Friday, December 4, 2015

Captain America: Civil War & Batman Vs. Superman: Dawn Of Justice Trailers are out!

And I could not be more "enh."

Don't get me wrong, I'll probably see both movies, but I have to say, watching the trailers reminds me why, for the most part, I don't watch trailers.  They either reveal way too much or they don't reveal anything and leave you guessing.

Let me go into a bit more detail.

First, let's talk about Batman Vs. Superman: Dawn Of Justice which I still think is a ridiculous name for a movie.  The trailer makes the fatal mistake of giving away a major chunk of the film, which can mean one of only two things: they're actually revealing the entire story of the film to us, or they have some massive twist that they're going to reveal and they think they're OH SO CLEVER for luring us in with false expectations.

We have the introduction of Clark Kent to Bruce Wayne, with Jesse Eisenberg apparently having a strong disagreement with the director over what it means to be "over the top."  Having a character narrating two important people meeting when the two characters (and, in fact, the whole audience) already knowing who they are and why it's significant they meet is either self-congratulatory or just otherwise pointless.

Also, the room's that well lit, did they need a giant pane of windows showing it's dark outside in that shot?

Also, Lex is introducing himself to them?  Did he just look at the name tags and happen to recognize that the two of them had never met?

From there, it's mindless action, darkness, blurred action, darkness, Doomsday, another city exploding, Wonder Woman showing up, and in the most puzzling moment of all, a moment of banter.
There are so many things I'm left wondering that I'm afraid the movie won't tell me.  Why is the world's greatest detective doing anything that involves fighting Superman?  If he's being manipulated into it, then he's not a very good detective.  If Superman's being manipulated into it, then he's a terrible investigative reporter.  Hulk vs. Iron Man is a believable fight, because one of them is a giant ball of rage.  Superman vs. Batman doesn't work in the sense that they're two reasonably intelligent men who would presumably talk to each other first.

Second, you have Lex Luthor, Wonder Woman, Lois Lane, Doomsday, weird bug creatures, the corpse of Zod, Aquaman, and who knows who else showing up in this movie.  Remember how much meaningful characterization everybody got in either Avengers movie?  No?  That's because there wasn't much of it to be had, the cast was too full.  The same problem happens to every superhero franchise.  Spider-Man 3 had too many characters, and the villains were left empty and hollow.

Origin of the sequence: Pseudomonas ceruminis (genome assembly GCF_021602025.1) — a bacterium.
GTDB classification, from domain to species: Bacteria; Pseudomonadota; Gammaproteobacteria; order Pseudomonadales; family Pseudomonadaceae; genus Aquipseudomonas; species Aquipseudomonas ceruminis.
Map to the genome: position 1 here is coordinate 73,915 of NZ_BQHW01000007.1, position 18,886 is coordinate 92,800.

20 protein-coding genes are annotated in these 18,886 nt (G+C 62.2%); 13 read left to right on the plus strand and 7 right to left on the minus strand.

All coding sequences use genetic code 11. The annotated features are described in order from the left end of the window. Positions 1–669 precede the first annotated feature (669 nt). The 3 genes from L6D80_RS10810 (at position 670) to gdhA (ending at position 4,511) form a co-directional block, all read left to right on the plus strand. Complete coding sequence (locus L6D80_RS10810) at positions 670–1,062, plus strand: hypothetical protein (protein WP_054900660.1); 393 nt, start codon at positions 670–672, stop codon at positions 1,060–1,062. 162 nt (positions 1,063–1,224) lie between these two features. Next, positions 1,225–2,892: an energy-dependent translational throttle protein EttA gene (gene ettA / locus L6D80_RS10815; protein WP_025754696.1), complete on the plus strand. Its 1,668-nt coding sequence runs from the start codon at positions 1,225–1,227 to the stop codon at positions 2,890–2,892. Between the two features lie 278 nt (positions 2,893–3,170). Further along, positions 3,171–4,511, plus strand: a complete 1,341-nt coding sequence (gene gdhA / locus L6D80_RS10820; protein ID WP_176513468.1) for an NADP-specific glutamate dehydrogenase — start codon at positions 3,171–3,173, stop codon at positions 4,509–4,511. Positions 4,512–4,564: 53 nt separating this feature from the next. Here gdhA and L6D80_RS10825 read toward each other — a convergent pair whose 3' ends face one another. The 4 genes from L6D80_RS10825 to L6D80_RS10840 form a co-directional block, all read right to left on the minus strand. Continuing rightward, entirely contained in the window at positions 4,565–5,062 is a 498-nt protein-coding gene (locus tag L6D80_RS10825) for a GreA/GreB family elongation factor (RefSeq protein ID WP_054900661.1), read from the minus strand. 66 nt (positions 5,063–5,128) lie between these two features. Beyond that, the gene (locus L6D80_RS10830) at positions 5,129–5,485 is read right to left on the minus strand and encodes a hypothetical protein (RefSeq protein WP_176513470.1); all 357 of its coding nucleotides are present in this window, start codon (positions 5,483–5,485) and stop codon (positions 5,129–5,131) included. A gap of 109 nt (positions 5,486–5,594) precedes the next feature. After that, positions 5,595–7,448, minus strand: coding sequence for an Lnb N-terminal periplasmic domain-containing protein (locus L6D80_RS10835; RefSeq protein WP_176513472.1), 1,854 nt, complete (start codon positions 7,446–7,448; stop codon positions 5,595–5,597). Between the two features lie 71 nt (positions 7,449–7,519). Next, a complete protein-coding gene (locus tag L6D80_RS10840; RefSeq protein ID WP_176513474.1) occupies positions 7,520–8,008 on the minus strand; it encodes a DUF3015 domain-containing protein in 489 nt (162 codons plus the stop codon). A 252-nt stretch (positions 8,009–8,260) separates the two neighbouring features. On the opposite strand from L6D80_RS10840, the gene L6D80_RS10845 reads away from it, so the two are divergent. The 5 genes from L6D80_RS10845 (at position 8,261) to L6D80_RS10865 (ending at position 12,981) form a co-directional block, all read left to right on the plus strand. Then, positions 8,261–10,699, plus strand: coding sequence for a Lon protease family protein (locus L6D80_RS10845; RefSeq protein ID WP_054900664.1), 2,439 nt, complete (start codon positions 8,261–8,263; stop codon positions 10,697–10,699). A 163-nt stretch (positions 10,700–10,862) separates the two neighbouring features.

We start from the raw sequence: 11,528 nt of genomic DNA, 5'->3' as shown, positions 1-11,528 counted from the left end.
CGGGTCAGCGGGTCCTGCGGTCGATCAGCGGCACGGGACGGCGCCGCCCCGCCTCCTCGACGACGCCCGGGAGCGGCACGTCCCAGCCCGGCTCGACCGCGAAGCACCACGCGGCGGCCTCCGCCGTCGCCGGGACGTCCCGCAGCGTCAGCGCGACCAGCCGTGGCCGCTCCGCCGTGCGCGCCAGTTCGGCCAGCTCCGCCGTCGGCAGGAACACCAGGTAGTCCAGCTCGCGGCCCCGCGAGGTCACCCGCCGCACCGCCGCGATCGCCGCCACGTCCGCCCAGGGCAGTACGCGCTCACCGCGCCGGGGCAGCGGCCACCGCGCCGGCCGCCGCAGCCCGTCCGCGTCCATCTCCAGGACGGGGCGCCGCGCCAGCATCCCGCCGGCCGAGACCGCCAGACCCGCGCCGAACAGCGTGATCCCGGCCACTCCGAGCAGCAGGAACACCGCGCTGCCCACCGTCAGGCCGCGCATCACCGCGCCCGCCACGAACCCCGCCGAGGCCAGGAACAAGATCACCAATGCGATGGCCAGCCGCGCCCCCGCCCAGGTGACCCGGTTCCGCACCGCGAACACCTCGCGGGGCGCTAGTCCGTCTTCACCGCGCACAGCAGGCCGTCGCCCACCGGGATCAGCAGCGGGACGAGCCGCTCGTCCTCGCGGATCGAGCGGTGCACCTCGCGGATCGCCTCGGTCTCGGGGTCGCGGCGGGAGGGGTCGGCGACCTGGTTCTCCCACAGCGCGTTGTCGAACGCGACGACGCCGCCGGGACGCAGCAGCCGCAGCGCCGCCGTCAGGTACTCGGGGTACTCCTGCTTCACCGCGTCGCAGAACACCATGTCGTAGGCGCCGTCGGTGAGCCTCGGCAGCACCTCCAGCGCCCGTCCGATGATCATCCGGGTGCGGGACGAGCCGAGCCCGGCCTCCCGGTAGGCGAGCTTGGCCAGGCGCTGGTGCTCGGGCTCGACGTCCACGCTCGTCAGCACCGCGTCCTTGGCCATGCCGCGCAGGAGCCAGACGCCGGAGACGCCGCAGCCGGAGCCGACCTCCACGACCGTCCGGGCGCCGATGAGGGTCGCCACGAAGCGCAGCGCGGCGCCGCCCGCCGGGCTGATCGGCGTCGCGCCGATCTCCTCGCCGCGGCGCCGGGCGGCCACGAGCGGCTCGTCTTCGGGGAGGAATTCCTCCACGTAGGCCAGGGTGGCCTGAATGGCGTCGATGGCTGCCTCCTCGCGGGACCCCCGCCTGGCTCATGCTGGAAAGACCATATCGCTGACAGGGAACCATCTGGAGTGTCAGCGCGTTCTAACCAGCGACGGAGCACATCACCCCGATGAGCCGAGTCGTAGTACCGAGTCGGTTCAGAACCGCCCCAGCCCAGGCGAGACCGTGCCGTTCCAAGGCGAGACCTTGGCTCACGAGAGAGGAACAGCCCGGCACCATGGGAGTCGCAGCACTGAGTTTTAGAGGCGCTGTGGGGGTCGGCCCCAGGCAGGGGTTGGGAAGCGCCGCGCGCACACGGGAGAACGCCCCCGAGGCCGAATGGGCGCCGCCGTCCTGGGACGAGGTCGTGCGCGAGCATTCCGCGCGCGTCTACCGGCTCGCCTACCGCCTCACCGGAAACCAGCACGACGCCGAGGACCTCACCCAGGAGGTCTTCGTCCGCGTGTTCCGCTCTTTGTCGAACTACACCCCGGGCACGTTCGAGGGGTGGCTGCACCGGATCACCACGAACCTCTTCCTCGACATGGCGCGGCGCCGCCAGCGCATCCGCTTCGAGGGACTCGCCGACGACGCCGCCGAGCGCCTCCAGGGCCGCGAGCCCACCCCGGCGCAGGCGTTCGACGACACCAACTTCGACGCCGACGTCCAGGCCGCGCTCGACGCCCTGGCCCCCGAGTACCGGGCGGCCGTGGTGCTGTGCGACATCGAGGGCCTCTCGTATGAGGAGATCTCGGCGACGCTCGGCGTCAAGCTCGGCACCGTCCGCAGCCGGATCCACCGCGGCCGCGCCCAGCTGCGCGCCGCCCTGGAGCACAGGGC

Like I said, I'll probably watch it, but unless the studio is trying to preen around smugly afterward because of the "shocking twist!" that they put in the film, I'm disappointed that we pretty much already know what the story is.  Plus, Batman's carrying a gun.  Shame on you, DC.

Now on to Captain America.  In the comics, the Civil War story line was a huge political debate about whether people with superheroes had to register with the federal government.  One side was lead by Captain America, who felt that secret identities were a person's own private business, and that the government requiring people anybody with any power to register, arresting anybody who refused to register, go through training, and then be placed onto federally-sponsored teams like military troops was wrong.

On the other side was Iron Man, who felt that having people walking around with the ability to blow up buildings with eye lasers or cause explosions that can destroy schools required oversight.  Heroes needed to be accountable to somebody so you wouldn't have people without training trying to save lives, since we require fire fighters, police officers, and soldiers to get training.  However, he was put into the position of being a massive jerk by hiring supervillains to hunt down heroes and by one of his subordinates trying to have Captain America arrested before the law was even passed.

It was a terrible story.

However, let's look at what's happened in the Marvel Universe since Tony was first captured by terrorists.  The Avengers were formed to fight an alien invasion.  The Hulk exists, and the public knows about him.  Thor's kicking around, meaning people now know there are aliens who claim to be "gods."  Ultron tried to destroy the world by dropping a large chunk of land on it.  Oh, and the giant government agency that manages the Avengers was fully infiltrated by Nazis: The Next Generation.